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Biomass Potential of Microalgae

3146 scientists around the world working on climate change problems in 2009 unanimously agreed that human activities have a significant impact on ongoing global warming. It is a challenge for both the energy and transport sectors searching for an alternative energy source, which will ensure sustainable development and transition to 100% renewable energy sources. Continuously new production technologies are actively developed, though the application of biomass from microalgae on purpose to reduce CO2 emissions and produce biofuels is still in an initial stage and poses many challenges. One of them – EU’s goal to become the first continent on climate neutrality by 2050. The global market for biofuel produced from microalgae (consisting of biodiesel, aviation fuel, crude diesel, etc.) accounted € 4.1 billion for the transport and aviation sectors in 2017 and is expected that by 2024 will grow by 8.6% annually to € 8.7 billion.

Decarbonization of the transport sector

Currently, Research and Development (R&D) of new types of biofuels concentrates on biotechnology engineering, transport and energy engineering, and comprehensively solves various future challenges in the transport and energy sectors, already exploring for answers in future challenges. One of the most relevant challenges for these industries worldwide today is the conversion of micro and macroalgal biomass into valuable products, including biofuels. Transport takes a very important role in the socio-economic development of more than 198 countries around the world. Based on the type of energy raw material, liquid biofuels used in the transport sector are divided into the first, second and third generations. Recently indicated biofuels (synthetic and produced from microalgae biomass) hold the top class in sustainable development: it is considered to be a promising raw material for clean energy production and currently has a great interest in the scientific community.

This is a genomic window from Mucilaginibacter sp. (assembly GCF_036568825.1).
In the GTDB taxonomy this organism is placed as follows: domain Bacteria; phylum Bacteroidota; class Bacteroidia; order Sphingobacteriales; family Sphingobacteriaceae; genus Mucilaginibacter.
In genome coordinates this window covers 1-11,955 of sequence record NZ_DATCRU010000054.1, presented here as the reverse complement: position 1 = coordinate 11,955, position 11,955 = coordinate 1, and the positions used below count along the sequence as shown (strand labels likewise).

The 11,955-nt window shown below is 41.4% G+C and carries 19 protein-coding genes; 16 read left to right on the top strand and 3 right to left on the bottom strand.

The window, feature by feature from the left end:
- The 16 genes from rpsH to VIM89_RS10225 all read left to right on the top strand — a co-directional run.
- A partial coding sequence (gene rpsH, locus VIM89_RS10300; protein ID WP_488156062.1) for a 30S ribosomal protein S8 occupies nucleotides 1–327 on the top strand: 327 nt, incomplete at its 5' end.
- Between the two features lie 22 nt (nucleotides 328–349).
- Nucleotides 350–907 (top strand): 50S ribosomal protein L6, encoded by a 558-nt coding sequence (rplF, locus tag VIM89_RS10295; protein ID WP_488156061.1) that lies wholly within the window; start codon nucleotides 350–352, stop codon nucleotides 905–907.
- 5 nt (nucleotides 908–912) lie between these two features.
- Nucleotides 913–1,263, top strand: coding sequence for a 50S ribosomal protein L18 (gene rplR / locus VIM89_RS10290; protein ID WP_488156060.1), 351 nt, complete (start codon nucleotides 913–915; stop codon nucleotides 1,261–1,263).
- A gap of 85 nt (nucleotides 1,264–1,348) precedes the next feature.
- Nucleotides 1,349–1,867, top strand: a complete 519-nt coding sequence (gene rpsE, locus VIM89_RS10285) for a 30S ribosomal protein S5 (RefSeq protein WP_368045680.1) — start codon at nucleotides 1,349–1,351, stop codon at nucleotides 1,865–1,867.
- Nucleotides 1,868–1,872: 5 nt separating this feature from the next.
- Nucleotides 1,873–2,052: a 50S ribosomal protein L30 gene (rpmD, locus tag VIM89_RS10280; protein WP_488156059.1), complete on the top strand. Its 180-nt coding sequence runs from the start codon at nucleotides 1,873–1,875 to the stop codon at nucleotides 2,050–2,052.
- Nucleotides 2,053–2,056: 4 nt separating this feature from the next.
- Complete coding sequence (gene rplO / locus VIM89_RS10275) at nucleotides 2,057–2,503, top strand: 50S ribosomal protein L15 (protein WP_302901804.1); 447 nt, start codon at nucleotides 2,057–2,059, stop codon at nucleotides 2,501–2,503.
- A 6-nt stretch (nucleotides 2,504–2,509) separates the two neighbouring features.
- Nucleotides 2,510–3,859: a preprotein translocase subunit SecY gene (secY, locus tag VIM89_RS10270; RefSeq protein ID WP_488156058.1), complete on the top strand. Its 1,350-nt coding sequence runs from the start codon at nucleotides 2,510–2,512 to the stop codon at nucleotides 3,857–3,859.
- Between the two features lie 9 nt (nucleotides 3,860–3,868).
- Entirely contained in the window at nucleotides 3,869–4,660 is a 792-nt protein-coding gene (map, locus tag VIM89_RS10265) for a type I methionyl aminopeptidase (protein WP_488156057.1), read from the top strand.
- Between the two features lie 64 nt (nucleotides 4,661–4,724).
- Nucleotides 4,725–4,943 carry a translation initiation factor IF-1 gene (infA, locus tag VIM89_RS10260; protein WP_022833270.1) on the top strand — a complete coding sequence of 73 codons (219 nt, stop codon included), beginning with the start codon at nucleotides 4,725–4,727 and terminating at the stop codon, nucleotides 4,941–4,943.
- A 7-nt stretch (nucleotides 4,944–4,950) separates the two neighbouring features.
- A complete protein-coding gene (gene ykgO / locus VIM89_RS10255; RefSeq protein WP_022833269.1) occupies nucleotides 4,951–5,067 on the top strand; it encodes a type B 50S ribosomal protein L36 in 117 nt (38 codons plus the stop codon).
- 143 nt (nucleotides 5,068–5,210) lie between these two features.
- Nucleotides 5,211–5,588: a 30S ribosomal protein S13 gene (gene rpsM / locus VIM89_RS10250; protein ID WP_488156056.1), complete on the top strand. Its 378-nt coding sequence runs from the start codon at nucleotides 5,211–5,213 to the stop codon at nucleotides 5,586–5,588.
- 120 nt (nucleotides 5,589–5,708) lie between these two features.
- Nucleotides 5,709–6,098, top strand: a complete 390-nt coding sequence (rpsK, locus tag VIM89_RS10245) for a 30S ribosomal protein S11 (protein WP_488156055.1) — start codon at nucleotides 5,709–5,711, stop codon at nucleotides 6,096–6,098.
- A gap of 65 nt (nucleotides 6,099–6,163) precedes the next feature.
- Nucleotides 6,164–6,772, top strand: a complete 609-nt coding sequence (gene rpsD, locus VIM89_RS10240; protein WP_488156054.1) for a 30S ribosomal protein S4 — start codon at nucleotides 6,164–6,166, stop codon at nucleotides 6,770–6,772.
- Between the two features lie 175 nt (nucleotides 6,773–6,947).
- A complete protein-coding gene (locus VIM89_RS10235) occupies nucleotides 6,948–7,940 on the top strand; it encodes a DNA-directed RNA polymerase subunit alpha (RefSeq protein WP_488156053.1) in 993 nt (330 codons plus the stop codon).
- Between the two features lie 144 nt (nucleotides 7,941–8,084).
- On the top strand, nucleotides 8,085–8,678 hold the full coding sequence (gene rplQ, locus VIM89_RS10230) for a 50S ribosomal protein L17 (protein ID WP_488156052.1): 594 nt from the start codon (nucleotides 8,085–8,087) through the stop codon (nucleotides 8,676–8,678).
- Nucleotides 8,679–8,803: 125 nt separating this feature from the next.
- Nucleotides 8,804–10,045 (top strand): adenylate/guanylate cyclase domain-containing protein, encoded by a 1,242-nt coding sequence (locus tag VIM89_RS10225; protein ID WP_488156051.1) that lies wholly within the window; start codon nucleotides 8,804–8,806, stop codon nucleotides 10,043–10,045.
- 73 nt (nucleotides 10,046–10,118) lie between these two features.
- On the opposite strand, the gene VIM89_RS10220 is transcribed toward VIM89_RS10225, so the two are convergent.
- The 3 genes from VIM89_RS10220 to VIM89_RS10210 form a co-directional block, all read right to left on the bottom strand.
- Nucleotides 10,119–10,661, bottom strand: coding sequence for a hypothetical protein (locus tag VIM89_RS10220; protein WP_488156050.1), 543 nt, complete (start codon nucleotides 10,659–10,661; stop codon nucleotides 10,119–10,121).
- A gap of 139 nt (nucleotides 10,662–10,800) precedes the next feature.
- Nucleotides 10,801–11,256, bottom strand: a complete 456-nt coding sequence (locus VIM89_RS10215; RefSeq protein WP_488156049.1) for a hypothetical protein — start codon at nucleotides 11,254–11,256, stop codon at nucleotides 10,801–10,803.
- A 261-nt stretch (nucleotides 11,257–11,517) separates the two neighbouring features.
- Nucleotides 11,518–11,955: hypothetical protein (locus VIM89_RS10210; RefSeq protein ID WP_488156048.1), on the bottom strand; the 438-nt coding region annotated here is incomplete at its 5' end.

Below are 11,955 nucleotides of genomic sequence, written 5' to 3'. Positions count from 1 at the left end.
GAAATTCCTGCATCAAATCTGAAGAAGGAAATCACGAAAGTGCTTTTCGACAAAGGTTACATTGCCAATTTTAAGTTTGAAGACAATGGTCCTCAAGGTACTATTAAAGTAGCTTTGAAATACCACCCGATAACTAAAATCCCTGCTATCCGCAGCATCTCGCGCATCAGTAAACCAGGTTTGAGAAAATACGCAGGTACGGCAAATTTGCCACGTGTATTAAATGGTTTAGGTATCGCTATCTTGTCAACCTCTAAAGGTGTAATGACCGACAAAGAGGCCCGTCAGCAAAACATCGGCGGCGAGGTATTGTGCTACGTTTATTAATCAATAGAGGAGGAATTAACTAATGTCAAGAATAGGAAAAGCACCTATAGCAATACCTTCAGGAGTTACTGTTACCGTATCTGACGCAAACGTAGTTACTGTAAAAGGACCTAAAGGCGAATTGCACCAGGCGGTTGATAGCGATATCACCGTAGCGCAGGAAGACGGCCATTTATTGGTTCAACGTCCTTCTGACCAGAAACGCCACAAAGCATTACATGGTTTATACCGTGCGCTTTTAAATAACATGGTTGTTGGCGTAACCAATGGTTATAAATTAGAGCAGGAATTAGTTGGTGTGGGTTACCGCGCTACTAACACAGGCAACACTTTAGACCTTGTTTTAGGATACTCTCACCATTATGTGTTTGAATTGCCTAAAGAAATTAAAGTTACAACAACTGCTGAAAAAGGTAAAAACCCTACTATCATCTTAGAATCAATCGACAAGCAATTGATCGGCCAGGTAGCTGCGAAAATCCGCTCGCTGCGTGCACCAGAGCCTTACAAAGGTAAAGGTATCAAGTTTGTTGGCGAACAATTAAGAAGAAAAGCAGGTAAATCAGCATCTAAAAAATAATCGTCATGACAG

This is especially relevant in the areas where alternative solutions (e.g., operation of electric motors, hydrogen fuel cells) are not technologically advanced – aviation, shipping, road freight transport, etc. For the successful introduction of new types of biofuels on the market, not only detailed research of separate engine families (a manufacturer’s group of engine types with similar design emission characteristics and compliance with the applicable emission limit values) is necessary, but also the identification of technological and economic measures to produce biofuels from algal biomass in a specific country. Only by ensuring a complete package of measures, covering validation of cost-effectiveness of production and a detailed environmental impact of the newly developed product – microalgae biofuel, would be possible to speak argumentatively about the market emergence of these fuels.

Decarbonization of the energy sector

One of the scientific concerns of the consortium of experts is an application of microalgae biomass to produce third-generation biofuels, conversion and refining of biomass relocating near boiler stations, waste incineration plants or cogeneration plants, thus making a real opportunity to integrate part of the CO2 emitted along with the fume, which is a food and thermal energy source necessary for the growth of microalgae. To achieve a positive energy balance cultivating and refining microalgae industrially in wintry regions of Europe, such as Lithuania is a future challenge for the scientists, that match the direction of the Smart specialisation strategy – Energy and sustainable environment.

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